Dear Brad Pettitt,
With regard to your “Join In” (Thinking Allowed, Herald, January 27, 2018).
Lower profile this year, Brad?
C’mon man, you are the most Photoshopped man in Freo.
But how about tackling increasing business drop outs, anti-social behaviour, vandalism, parking, the mess that is the city’s heart.
These aren’t particularly local government issues either, but helping to get them solved might help fix a lot of other things.
And if you want to bang a local government drum, aren’t there better ways to do it than confrontation.
Perhaps at a local government forum, with some consensus and co-ordinated plan.
Sometimes not being the headline grabber can work to. Its called diplomacy. Talking.
Engaging with people who can change things, not upsetting them.
Don’t be a Trump.
East Street, East Fremantle
Fairy flutters off
IT was quite depressing to read of yet another iconic business, The Pickled Fairy, leaving Fremantle.
If only the mayor and council had put as much effort into making Fremantle a more tourist- and business-friendly place, as they have in playing politics with Australia Day and pandering to developers building mediocre apartments that are of little or no benefit to the many homeless around the area.
The King’s Square development is supposed to be the saviour of our city, however the cynic in me says it is more about new council offices than anything else.
If only we had someone similar to Frederick Samson in charge, as a mayor he was forward-thinking and far-sighted when it came to the future preservation of Fremantle and no doubt would be spinning at thousands of revs in his grave seeing what has happened to his beloved town.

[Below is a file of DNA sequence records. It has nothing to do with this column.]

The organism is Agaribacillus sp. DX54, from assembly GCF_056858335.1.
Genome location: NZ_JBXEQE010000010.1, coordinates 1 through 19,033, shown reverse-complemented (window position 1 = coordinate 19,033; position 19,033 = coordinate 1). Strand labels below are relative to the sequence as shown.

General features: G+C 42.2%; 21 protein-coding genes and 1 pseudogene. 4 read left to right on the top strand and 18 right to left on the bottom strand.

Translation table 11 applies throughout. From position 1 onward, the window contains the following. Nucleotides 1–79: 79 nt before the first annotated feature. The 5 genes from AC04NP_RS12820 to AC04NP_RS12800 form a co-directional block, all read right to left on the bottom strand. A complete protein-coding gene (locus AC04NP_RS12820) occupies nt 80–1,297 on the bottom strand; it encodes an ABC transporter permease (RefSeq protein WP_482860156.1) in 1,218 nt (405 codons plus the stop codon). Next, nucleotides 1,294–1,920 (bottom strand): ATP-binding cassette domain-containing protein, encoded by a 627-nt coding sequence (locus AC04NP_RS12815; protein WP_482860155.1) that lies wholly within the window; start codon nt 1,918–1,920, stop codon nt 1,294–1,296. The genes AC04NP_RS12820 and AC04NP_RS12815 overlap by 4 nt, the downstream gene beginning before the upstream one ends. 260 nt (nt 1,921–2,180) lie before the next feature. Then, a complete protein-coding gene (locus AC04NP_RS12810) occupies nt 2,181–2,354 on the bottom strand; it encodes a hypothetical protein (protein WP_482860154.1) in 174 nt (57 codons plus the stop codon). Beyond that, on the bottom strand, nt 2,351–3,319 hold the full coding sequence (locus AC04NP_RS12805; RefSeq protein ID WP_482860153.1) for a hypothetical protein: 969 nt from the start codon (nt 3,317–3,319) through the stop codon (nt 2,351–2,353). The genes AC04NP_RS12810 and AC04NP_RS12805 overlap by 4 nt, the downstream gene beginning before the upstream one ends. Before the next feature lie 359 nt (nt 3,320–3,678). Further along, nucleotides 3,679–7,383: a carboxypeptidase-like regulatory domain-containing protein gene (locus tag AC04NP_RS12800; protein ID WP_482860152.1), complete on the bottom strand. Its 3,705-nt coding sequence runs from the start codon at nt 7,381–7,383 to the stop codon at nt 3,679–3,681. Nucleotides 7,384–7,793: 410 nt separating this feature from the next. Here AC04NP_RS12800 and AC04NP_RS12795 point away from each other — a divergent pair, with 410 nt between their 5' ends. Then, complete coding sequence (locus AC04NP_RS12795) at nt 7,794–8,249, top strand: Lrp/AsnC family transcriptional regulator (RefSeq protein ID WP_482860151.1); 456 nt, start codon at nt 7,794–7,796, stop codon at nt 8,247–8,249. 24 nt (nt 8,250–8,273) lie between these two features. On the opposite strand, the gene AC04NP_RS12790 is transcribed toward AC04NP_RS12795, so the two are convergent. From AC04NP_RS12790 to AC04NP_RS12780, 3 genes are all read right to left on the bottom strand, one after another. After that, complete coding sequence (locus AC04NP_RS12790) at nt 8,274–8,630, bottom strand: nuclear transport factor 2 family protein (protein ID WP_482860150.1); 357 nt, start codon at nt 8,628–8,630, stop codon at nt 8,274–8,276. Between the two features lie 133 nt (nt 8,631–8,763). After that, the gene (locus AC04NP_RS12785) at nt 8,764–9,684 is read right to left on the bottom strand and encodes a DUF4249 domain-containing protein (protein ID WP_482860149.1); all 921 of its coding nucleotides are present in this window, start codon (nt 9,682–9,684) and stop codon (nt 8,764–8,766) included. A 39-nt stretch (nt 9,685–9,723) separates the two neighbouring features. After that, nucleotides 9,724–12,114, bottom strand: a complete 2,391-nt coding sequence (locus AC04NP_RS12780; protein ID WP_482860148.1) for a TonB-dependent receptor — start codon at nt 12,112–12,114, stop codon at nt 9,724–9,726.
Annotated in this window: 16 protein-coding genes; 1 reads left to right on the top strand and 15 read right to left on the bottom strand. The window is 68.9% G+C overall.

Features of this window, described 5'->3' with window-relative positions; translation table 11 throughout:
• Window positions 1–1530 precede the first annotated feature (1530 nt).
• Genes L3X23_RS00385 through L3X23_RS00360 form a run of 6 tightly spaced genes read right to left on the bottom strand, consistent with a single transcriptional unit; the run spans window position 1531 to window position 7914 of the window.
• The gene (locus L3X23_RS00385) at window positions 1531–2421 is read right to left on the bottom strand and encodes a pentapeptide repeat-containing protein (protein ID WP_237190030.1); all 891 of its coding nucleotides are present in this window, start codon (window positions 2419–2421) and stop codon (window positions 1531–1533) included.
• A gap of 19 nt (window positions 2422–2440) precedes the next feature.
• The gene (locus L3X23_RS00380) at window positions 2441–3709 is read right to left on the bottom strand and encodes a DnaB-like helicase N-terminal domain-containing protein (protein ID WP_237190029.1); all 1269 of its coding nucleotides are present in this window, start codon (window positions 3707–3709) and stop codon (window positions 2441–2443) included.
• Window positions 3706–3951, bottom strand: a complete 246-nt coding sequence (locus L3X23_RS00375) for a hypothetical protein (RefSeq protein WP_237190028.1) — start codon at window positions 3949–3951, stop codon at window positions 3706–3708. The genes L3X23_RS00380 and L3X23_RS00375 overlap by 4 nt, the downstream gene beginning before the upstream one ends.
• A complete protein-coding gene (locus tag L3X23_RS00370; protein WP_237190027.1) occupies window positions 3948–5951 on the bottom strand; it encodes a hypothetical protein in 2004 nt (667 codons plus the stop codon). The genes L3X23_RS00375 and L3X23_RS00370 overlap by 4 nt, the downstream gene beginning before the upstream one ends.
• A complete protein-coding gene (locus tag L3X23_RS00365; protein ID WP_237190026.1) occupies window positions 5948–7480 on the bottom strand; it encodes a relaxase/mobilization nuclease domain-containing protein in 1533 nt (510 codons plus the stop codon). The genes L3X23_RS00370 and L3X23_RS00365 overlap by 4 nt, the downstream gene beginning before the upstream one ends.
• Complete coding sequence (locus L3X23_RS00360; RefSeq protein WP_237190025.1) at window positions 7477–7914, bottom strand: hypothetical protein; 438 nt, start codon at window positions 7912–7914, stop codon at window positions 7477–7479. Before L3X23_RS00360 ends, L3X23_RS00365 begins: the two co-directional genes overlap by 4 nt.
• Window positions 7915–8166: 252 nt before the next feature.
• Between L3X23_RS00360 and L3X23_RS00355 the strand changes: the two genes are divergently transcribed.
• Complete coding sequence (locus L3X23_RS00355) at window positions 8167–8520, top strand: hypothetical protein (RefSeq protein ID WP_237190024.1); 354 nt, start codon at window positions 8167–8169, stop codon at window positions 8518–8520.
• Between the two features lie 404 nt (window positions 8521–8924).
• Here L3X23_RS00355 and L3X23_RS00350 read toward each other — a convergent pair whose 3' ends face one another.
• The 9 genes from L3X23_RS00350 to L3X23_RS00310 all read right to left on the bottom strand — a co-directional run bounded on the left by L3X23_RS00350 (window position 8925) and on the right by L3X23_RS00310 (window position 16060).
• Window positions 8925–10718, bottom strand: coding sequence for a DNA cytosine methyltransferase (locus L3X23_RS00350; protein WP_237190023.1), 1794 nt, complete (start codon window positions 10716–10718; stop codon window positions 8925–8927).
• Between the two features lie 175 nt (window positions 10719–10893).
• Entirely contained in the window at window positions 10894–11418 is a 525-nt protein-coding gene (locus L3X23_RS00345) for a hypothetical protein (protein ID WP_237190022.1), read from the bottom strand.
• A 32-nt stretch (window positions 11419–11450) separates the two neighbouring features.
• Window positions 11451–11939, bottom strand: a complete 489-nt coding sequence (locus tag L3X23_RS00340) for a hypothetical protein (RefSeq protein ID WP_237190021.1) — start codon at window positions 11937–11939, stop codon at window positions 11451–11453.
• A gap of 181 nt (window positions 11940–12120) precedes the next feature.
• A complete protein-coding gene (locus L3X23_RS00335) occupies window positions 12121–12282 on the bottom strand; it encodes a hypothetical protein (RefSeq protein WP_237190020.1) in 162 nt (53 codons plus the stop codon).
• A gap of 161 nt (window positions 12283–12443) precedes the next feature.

Carrington St, Palmyra
A BIG thanks to Liz and Dougie at Saga Bookshop who hosted the birthday of Robert Burns Scotland’s international Poet and brought the community together to share their common interest in the poetry and music of Scotland’s Bard.
The evening of music, poetry and fine fare had all the ingredients to make it special and it was.
It brought people from different age groups and backgrounds together to share their common interest or curiosity about Burns.
He was very local in his outlook but also a broad understanding of his time a time of tumult and similar to our present tensions and difficulties.
Places like Fremantle still show how local and international come together.
Everyone who lives here brings their own culture and to have places to share that is how we build community.
It’s the best thing to keep a healthy place where heart and mind meet.
High Street, Fremantle